Destinations

Dream of 2021: The wonders of Peru’s Pacaya-Samiria National Reserve await

Sponsored by Promperu

The year that was may have been one to forget. But, when the time comes, the wonders of South America will be awaiting the arrival of international travellers.

It seems so long ago, but before the troubles of 2020 arrived, Peru was celebrating huge success.

The nation had been recognised as the world’s leading cultural and culinary destination at the World Travel Awards in 2019, while Machu Picchu got a nod as the world’s leading tourist attraction.

But to those in the loop on this nation, the recognitions that it received wouldn’t come as a surprise.

So, in partnership with the official tourism commission of Peru, Promperu, Travel Weekly is examining the perhaps lesser-known wonders of the seriously big and beautiful region of Loreto.

Located in the northeast corner of Peru, Loreto covers almost a third of the entire country, with a population of around 850,000 people. Most of these people live in the capital city of Iquitos.

A large region in the Amazon Rainforest, Loreto is home to the stunning Pacaya-Samiria National Reserve, and the Allpahuayo Mishana National Reserve, which are both perfect places for fans of nature, and other wildlife to visit, when the world is ready to open up again.

In the meantime, here are a few fun facts about both attractions.

According to Promperu, Pacaya-Samiria National Reserve contains some of the richest biodiversity on the planet. As a part of the Amazon rainforest – and the second-largest protected natural area in Peru – it is home to 527 species of birds, over 100 of mammals, 69 species of reptiles, 58 species of amphibians, and 269 species of fish.

But, it’s not just home to wildlife; human settlements within the reserve consist of both indigenous tribes and more recent settlers, the likes of which make their living by fishing or farming.

Image source: Promperu

However, today, many residents of Pacaya-Samiria are involved in conservation projects – including experiential tourism initiatives – that have been designed to provide communities with sustainable sources of income.

This includes working to ensure the longevity of animals like the pink river dolphin (also known as the ‘boto’ and ‘bufeo’), the Amazonian manatee, the capybara, and jaguars, as well as birds that include the king vulture, and harpy eagle.

Loreto is also a hub for flower watchers, with some 965 species of wild plants to be found within the reserve. But, there’s one thing you ought to know before booking your clients in for a visit.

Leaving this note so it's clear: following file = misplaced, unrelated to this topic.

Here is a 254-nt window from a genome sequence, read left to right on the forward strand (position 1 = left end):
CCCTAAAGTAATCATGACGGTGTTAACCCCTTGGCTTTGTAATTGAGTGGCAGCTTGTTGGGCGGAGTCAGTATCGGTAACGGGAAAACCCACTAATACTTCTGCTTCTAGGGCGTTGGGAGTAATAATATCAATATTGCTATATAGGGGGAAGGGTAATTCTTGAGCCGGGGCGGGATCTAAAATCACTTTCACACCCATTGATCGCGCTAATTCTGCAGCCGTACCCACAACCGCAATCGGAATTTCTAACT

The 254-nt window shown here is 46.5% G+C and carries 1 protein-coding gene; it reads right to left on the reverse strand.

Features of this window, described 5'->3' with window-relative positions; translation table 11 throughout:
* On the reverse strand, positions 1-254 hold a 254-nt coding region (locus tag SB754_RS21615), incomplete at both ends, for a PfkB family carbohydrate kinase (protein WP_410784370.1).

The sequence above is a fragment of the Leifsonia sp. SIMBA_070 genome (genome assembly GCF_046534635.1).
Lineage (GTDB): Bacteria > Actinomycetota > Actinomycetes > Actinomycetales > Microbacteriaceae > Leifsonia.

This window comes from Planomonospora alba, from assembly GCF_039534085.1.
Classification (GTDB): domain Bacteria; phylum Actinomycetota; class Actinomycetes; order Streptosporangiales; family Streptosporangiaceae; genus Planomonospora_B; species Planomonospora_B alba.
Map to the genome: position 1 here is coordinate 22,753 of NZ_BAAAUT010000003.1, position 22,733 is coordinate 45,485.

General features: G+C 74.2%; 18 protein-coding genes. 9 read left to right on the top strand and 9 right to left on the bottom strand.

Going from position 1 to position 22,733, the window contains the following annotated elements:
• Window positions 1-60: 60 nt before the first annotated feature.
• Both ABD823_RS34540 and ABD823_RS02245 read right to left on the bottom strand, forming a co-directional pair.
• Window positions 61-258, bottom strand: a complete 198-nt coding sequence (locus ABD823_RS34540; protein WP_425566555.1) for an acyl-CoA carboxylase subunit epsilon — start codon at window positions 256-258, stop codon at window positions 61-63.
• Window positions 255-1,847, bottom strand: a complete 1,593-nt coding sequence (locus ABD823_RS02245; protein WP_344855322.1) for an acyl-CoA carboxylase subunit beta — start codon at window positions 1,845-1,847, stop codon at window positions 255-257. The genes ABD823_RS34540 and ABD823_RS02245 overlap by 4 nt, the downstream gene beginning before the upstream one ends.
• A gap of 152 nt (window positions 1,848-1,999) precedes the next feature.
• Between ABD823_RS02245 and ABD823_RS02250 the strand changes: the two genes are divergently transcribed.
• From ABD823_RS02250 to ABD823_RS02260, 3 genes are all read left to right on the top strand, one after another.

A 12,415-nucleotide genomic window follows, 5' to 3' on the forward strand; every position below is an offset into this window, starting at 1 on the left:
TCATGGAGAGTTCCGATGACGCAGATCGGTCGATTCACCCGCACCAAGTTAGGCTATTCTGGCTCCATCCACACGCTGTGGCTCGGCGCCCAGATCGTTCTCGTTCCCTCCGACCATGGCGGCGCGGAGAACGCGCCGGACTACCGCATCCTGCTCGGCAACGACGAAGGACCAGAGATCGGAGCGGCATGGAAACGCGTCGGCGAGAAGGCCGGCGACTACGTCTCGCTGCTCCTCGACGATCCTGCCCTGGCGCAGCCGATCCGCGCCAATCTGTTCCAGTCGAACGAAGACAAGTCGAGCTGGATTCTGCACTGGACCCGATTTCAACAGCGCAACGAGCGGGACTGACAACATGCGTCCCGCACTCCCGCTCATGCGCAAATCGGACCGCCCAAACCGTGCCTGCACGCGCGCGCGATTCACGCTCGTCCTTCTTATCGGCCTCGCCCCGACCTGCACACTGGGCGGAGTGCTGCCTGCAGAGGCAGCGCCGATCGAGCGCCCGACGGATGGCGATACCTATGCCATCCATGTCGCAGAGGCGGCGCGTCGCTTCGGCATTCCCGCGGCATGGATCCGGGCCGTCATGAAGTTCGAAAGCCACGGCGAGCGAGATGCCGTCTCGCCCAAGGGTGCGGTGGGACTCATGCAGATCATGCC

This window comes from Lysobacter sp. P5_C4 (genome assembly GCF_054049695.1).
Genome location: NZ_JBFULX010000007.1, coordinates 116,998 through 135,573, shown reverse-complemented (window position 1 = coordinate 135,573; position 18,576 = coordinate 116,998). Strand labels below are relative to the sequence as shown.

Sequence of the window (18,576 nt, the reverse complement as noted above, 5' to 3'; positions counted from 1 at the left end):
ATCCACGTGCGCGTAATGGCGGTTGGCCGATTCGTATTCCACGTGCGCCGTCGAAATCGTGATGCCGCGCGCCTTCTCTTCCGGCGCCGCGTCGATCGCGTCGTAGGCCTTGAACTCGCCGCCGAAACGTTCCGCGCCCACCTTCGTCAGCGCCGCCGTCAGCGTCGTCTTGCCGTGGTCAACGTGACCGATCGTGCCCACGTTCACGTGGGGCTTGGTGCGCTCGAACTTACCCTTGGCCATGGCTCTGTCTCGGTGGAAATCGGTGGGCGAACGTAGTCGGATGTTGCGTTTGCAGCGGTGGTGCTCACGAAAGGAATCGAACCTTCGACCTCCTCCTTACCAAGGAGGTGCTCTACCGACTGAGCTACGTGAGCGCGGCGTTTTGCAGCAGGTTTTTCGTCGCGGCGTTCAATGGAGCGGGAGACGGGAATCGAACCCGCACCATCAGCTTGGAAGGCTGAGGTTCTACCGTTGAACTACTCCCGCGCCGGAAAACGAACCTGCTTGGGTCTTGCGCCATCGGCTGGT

It’s important to note that tourism within Pacaya-Samiria is highly regulated and, in order to visit, travellers must be in the company of a guide or travel operator who is registered with the Peruvian government.

Meanwhile, just 23 kilometres from Iquitos, around the Nanay River and its black-water tributaries, is the Allpahuayo-Mishana National Reserve.

Allpahuayo protects the largest number of white-sand forests in the Amazon, as well as floodplain forests, environments home to unique birdlife that attract birdwatching enthusiasts the world over.

Among the 475 bird species to be seen here are the famous Iquitos gnatcatcher and ancient antwren, a species unknown to science until 1998. Other birds thought to be unique to the reserve are the Mishana tyrannulet, Allpahuayo antbird, and Northern chestnut-tailed antbird.

Image source: Promperu

Three species of endangered primates are also found within the reserve, two of which – the yellow-handed titi monkey, and the equatorial saki monkey – reside in the Allpahuayo-Mishana National Reserve as the only place in Peru where they and their habitat are officially protected.

Moreover, the reserve is astonishingly rich in plant life.

For every 2.5 acres of forest, travellers will encounter as many as 500 different varieties of trees – more than anywhere else on Earth – and nearly 100 unique plant species.

There are over 1,900 flora species; 475 bird species; 143 species of reptiles; 71 species of amphibians; more than 90 species of parasitic wasps; and more butterfly species here than anywhere else.

But by visiting the Allpahuayo-Mishana National Reserve, travellers won’t just be enjoying one of the planet’s most remarkable environments – they will support economic enterprises that have a vested interest in maintaining the ecological integrity of the area.

To learn more about Peru, visit www.visitperu.com.au.

Or, if you have any questions about the destination, contact Peru Trade Commissioner Mario Vargas at mvargasd@promperu.gob.pe.


Featured image source: Promperu


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